Bonusly: the wisdom of the crowd to reward coworker success

Bonusly is an employee recognition platform that uses peer-to-peer bonuses as the mechanism for rewards. The idea is that employees get a budget each month that they can reward to each other for contributions to the work place.

entreDonovan's Market Street storefront.

(Photo by Melissa DiPento)

Bonusly has been going for two years now, with a public beta that’s one year old. It’s earning enough revenue to cover all of its expenses besides the salaries of its two cofounders (one of whom works on the project part time, for now), who have bootstrapped the company to this point. Now, they are ready to explore a seed round.

Bonusly is an employee recognition platform that uses peer-to-peer bonuses as the mechanism for rewards. See the video about it below.

The idea is that employees get a budget each month that they can reward to each other for contributions to the work place. Raphael Crawford-Marks, one of the two cofounders, who, argued that managing employee bonuses this way empowers employees to recognize each other, takes advantage of workers’ understanding of who is really making the team work and enhances workplace culture by incentivizing mutual recognition. We spoke with him at his workplace inside the Gowanus coworking space, Brooklyn Creative League.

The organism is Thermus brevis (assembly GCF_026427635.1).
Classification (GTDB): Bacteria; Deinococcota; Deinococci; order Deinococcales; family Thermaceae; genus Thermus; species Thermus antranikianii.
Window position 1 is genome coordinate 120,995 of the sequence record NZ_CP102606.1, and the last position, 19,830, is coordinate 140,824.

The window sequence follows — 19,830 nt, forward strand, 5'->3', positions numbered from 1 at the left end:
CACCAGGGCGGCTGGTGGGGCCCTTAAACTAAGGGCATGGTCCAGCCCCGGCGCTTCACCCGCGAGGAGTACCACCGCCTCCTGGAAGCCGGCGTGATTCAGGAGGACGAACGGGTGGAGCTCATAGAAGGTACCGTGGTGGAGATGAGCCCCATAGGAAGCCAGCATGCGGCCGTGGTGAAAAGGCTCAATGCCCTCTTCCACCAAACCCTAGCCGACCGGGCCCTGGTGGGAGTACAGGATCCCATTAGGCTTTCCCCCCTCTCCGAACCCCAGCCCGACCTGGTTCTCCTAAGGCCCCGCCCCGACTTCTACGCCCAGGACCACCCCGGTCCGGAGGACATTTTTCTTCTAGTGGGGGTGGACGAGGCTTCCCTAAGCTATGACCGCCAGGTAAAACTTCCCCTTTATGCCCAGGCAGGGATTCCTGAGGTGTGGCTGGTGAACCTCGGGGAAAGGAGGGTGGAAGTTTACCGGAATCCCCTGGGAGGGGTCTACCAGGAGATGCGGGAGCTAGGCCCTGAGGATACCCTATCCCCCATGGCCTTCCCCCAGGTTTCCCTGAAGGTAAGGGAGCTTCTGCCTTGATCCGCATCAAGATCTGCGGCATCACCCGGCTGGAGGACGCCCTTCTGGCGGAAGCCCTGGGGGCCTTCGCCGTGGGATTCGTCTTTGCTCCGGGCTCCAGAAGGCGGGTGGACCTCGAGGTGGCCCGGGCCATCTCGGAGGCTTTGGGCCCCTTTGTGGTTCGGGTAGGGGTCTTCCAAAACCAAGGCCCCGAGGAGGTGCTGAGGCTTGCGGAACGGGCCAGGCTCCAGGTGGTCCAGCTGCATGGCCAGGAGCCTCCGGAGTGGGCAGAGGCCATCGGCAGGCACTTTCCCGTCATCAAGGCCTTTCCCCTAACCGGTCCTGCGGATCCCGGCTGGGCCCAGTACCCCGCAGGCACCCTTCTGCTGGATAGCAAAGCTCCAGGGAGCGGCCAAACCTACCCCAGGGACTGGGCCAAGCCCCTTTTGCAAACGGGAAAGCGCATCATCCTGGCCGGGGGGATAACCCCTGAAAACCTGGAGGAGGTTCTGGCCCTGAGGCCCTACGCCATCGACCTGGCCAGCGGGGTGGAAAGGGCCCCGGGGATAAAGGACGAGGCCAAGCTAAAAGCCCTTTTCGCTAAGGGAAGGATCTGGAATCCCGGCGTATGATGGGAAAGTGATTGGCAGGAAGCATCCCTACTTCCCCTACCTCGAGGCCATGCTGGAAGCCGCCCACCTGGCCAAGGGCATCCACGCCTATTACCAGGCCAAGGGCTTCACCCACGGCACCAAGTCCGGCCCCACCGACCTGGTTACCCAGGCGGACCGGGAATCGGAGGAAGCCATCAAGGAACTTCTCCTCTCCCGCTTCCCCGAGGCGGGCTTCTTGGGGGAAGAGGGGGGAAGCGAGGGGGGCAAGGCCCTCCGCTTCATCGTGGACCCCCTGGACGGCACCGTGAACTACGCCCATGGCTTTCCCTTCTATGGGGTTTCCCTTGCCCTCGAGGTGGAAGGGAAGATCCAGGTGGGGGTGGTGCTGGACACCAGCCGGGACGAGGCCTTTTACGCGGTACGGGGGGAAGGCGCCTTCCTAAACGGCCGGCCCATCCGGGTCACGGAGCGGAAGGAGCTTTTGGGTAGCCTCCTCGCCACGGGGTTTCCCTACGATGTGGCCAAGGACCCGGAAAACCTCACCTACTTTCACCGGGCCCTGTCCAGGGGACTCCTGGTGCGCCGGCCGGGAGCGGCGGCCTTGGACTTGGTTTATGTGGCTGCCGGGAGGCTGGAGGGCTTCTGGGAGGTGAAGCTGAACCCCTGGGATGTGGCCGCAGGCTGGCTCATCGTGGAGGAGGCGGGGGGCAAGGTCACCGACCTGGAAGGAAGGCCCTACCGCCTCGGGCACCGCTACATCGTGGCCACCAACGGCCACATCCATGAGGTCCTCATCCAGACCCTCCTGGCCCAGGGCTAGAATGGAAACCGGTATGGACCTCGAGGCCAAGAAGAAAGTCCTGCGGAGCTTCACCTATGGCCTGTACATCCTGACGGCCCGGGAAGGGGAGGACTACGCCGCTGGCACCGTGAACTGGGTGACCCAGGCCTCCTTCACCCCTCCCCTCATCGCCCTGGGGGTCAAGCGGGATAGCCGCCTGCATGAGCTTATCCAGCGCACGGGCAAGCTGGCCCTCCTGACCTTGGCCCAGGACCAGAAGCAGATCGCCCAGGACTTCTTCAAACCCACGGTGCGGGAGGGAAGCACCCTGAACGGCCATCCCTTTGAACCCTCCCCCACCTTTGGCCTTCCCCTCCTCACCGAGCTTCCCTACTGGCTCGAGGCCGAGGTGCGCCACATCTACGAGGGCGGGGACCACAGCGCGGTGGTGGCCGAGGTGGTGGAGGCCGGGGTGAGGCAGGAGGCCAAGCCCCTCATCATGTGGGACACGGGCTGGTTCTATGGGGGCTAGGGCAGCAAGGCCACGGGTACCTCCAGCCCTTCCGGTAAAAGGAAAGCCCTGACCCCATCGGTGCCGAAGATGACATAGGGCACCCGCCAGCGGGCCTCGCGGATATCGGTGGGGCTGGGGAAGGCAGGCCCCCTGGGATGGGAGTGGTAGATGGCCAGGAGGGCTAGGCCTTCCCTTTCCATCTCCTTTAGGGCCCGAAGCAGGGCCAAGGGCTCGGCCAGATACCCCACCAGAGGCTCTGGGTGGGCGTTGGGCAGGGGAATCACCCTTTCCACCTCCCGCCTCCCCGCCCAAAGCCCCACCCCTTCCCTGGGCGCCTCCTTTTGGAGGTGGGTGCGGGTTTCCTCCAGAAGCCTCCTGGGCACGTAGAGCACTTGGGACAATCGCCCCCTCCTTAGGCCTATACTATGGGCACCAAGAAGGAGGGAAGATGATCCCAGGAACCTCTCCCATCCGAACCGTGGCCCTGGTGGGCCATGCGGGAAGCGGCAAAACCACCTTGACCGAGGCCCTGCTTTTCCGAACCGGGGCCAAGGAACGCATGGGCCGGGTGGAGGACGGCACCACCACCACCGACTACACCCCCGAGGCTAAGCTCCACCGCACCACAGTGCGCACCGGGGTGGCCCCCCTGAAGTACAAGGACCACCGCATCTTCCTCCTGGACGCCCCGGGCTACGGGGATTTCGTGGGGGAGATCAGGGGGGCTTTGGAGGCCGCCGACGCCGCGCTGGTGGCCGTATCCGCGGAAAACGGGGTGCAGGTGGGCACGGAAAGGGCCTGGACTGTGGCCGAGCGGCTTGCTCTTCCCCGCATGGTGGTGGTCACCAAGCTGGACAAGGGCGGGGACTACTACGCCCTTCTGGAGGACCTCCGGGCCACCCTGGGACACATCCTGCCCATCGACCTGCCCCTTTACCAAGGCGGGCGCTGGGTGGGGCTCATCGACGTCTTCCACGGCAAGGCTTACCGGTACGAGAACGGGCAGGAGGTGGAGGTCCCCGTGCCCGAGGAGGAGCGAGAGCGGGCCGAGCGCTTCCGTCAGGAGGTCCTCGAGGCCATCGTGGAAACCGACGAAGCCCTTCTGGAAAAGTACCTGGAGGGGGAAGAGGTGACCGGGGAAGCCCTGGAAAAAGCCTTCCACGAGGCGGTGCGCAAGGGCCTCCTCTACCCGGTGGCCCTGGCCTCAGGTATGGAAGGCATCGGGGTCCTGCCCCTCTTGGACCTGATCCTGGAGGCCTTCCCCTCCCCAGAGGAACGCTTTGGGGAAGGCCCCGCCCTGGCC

If an employee doesn’t “spend” his or her allocation of bonuses in a given month, they disappear, so everyone is better off when everyone spreads the wealth around. Crawford-Marks says that 60-80 percent of bonuses get distributed in a given month, across its companies and 80 percent of users login to the system. They are working now to make that easier by integrating the system with other familiar enterprise employee platforms, such as Honey, Yammer, Slack and Workday.

The idea originated in the experiences of Crawford-Marks’s cofounder, John Quinn. He was put in charge of an employee recognition program for a very large team and nothing felt good about the work. In a classic sense, he thought there had to be a better way. From a management perspective, the system also gives managers new insights on their team. For example, who employees see as the most collaborative, most innovative, best salesperson and etc.

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The team understands the challenges of seeking venture funds, but believe they are onto an idea that could have the sort of growth VCs look for. “Employee recognition is a very large market. It’s $20 billion domestically,” Crawford-Marks said. Numbers internationally have been harder to find.

The biggest company in their portfolio now is Gilt, Crawford-Marks said, but they have several others listed on their case studies page, such as Oracle, Venda and Just Auto.

Bonusly is free for the first 50 users. It’s $1 per month per user for larger teams. Crawford-Marks said they know pricing is something they are going to have to experiment with, like Honey has.  Crawford-Marks lives in Carroll Gardens and Quinn in Park Slope. They are the entire team for now.

 

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